Activity 3.4.2 What is the probability formula

Calculating probability: formula and definition

You can learn what the probability is and how to calculate it here. Let's look at this:

  • A Explanationwhat is meant by the term probability.
  • Examples and formula to calculate it.
  • Tasks / exercises so that you can practice this yourself.
  • A Video to the basics of probability theory.
  • A Question and answer area to this topic.

Tip: We'll look at the basics of probability calculus in a moment. To do this, it is helpful if you know what a random experiment is. If you don't know, you can take a look here: Random experiment / chance experiment.

Explanation and definition of probability

Most of the time, mathematics is about calculating things very precisely:

But there are also things in life that cannot be calculated in this way. For example, if you roll a dice, you are not sure what the outcome will be (unless you are cheating). If the outcome of an experiment - like throwing a dice - is unclear, then you have reached a field of mathematics that is known as probability calculation or stochastics.

Definition probability:


The calculation of probability (with the sub-area stochastics) is about indicating whether something is more likely or not. The probability is an indication between 0 and 1 (or between 0% and 100%). At 0 it is impossible for anything to happen. At 1 it is very certain that something will happen. The closer the number is to 1, the more likely something will happen. Or vice versa: the closer to 0, the less likely it is.

Typical random attempts:

Typical experiments in which one examines the probability are for example:

  • Tossing a coin.
  • Throwing a dice.
  • Spinning a wheel of fortune.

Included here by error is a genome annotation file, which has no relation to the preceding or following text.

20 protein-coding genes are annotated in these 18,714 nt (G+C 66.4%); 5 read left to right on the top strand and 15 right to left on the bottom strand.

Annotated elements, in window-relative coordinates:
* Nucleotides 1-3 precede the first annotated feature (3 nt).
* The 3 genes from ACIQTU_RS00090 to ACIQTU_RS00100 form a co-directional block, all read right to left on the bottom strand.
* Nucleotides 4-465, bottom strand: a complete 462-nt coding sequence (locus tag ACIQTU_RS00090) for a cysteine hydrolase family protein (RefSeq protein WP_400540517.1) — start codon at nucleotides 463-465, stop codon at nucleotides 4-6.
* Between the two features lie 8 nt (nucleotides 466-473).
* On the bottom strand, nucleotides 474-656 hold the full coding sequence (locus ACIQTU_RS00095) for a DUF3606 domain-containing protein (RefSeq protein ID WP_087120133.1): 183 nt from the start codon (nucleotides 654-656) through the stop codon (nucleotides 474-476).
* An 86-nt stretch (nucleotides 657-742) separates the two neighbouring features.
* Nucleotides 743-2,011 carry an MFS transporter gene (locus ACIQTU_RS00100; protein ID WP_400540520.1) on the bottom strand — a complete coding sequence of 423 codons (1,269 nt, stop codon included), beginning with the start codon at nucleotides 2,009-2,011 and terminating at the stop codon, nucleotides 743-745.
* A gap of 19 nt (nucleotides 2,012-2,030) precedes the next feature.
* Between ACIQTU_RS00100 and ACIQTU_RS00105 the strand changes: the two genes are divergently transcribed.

• Draw a card (shuffled deck)

Experiments or attempts to "try out" the probabilities are called random experiments or random experiments. In the next section we look at some examples.


Examples and formula probability

This is an article on the basics of probability theory. So we're only looking at a very simple example. More sophisticated experiments in this area are discussed in further articles.

Example 1: tossing a coin

We flip a coin. Either number or coat of arms can be used:

The probability of throwing is the same as the probability of throwing a coat of arms. There are two possibilities for the outcome of the litter. One of these two possibilities occurs. The possible results are summarized in a result set. In this case it looks like this:

If all the results of the experiment have the same probability - which is the case here as I said - then one speaks of a Laplace experiment.

Formula Laplace:


  • "P (E)" is the probability of the event E
  • "E" is the number of favorable results
  • "n" the number of possible outcomes

In the case of the coin, we have 2 possible outcomes (number and coat of arms), so the denominator is 2. One of them stands for number or coat of arms. You can also represent this with a tree diagram. On this number and coat of arms are abbreviated with Z and W. The probability is 1/2 in each case.


If all possible test outcomes are equally likely, this is called the Laplace test. You can find more about this - for example with a cube experiment - under Laplace experiment / Laplace experiment.

Tasks / exercises probability


Video probability

Examples and explanation

We'll cover the basics of probability in the next video. You can see...

  • ... what a Laplace experiment is.
  • ... is the definition of a Laplace experiment.
  • ... we add tasks / examples to it.

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Questions with answers about probability

This section deals with typical questions with answers about probability.

Q: Where can I find more information on this topic?

A: Probability is just one of the fundamentals of probability theory. You can find this and other topics here:

Q: When is this topic covered in school?

A: The concept of probability is mostly dealt with in school from the 6th grade onwards. However, the topic also accompanies many pupils up to the 12th or 13th grade.